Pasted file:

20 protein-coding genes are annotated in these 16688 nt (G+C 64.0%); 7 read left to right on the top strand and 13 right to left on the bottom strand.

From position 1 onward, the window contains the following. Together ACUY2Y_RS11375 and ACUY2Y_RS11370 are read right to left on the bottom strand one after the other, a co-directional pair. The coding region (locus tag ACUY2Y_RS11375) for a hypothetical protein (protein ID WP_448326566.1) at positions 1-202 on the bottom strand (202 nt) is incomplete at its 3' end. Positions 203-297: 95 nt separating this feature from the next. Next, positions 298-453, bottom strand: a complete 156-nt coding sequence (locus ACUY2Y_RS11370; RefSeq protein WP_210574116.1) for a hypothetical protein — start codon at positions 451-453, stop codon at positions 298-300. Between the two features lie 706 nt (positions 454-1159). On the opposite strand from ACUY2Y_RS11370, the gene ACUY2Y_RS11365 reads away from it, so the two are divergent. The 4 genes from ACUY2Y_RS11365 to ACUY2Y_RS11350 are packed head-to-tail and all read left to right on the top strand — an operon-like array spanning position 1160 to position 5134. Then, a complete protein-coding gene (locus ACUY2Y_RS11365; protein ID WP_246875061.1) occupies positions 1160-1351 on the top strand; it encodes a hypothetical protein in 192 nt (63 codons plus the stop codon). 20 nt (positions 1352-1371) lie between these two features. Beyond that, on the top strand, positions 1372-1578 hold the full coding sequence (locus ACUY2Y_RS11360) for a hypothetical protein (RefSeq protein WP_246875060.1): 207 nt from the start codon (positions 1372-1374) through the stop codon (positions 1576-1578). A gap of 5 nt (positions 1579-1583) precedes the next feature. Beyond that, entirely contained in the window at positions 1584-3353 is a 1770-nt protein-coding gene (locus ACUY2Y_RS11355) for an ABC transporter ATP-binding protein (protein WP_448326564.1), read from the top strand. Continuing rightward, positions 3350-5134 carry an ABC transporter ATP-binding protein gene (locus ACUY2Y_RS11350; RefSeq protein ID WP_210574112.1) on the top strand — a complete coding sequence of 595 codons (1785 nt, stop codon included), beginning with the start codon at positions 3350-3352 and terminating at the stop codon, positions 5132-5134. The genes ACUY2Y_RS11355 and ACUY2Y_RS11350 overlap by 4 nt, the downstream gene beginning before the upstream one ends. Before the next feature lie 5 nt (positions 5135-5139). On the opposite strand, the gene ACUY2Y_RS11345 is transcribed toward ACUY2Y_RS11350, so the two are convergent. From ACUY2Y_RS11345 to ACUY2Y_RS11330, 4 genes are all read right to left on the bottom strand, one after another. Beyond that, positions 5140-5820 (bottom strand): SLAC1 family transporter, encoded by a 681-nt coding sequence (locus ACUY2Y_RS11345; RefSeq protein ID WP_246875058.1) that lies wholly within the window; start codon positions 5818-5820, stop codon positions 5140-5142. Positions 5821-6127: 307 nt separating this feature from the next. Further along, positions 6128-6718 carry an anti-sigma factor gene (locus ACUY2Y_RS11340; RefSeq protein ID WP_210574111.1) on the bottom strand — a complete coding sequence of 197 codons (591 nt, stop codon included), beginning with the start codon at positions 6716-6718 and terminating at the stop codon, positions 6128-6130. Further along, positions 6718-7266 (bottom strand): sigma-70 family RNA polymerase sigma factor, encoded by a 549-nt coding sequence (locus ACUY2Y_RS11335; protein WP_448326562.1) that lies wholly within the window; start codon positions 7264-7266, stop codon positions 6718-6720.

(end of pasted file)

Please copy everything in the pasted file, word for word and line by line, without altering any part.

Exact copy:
20 protein-coding genes are annotated in these 16688 nt (G+C 64.0%); 7 read left to right on the top strand and 13 right to left on the bottom strand.

From position 1 onward, the window contains the following. Together ACUY2Y_RS11375 and ACUY2Y_RS11370 are read right to left on the bottom strand one after the other, a co-directional pair. The coding region (locus tag ACUY2Y_RS11375) for a hypothetical protein (protein ID WP_448326566.1) at positions 1-202 on the bottom strand (202 nt) is incomplete at its 3' end. Positions 203-297: 95 nt separating this feature from the next. Next, positions 298-453, bottom strand: a complete 156-nt coding sequence (locus ACUY2Y_RS11370; RefSeq protein WP_210574116.1) for a hypothetical protein — start codon at positions 451-453, stop codon at positions 298-300. Between the two features lie 706 nt (positions 454-1159). On the opposite strand from ACUY2Y_RS11370, the gene ACUY2Y_RS11365 reads away from it, so the two are divergent. The 4 genes from ACUY2Y_RS11365 to ACUY2Y_RS11350 are packed head-to-tail and all read left to right on the top strand — an operon-like array spanning position 1160 to position 5134. Then, a complete protein-coding gene (locus ACUY2Y_RS11365; protein ID WP_246875061.1) occupies positions 1160-1351 on the top strand; it encodes a hypothetical protein in 192 nt (63 codons plus the stop codon). 20 nt (positions 1352-1371) lie between these two features. Beyond that, on the top strand, positions 1372-1578 hold the full coding sequence (locus ACUY2Y_RS11360) for a hypothetical protein (RefSeq protein WP_246875060.1): 207 nt from the start codon (positions 1372-1374) through the stop codon (positions 1576-1578). A gap of 5 nt (positions 1579-1583) precedes the next feature. Beyond that, entirely contained in the window at positions 1584-3353 is a 1770-nt protein-coding gene (locus ACUY2Y_RS11355) for an ABC transporter ATP-binding protein (protein WP_448326564.1), read from the top strand. Continuing rightward, positions 3350-5134 carry an ABC transporter ATP-binding protein gene (locus ACUY2Y_RS11350; RefSeq protein ID WP_210574112.1) on the top strand — a complete coding sequence of 595 codons (1785 nt, stop codon included), beginning with the start codon at positions 3350-3352 and terminating at the stop codon, positions 5132-5134. The genes ACUY2Y_RS11355 and ACUY2Y_RS11350 overlap by 4 nt, the downstream gene beginning before the upstream one ends. Before the next feature lie 5 nt (positions 5135-5139). On the opposite strand, the gene ACUY2Y_RS11345 is transcribed toward ACUY2Y_RS11350, so the two are convergent. From ACUY2Y_RS11345 to ACUY2Y_RS11330, 4 genes are all read right to left on the bottom strand, one after another. Beyond that, positions 5140-5820 (bottom strand): SLAC1 family transporter, encoded by a 681-nt coding sequence (locus ACUY2Y_RS11345; RefSeq protein ID WP_246875058.1) that lies wholly within the window; start codon positions 5818-5820, stop codon positions 5140-5142. Positions 5821-6127: 307 nt separating this feature from the next. Further along, positions 6128-6718 carry an anti-sigma factor gene (locus ACUY2Y_RS11340; RefSeq protein ID WP_210574111.1) on the bottom strand — a complete coding sequence of 197 codons (591 nt, stop codon included), beginning with the start codon at positions 6716-6718 and terminating at the stop codon, positions 6128-6130. Further along, positions 6718-7266 (bottom strand): sigma-70 family RNA polymerase sigma factor, encoded by a 549-nt coding sequence (locus ACUY2Y_RS11335; protein WP_448326562.1) that lies wholly within the window; start codon positions 7264-7266, stop codon positions 6718-6720.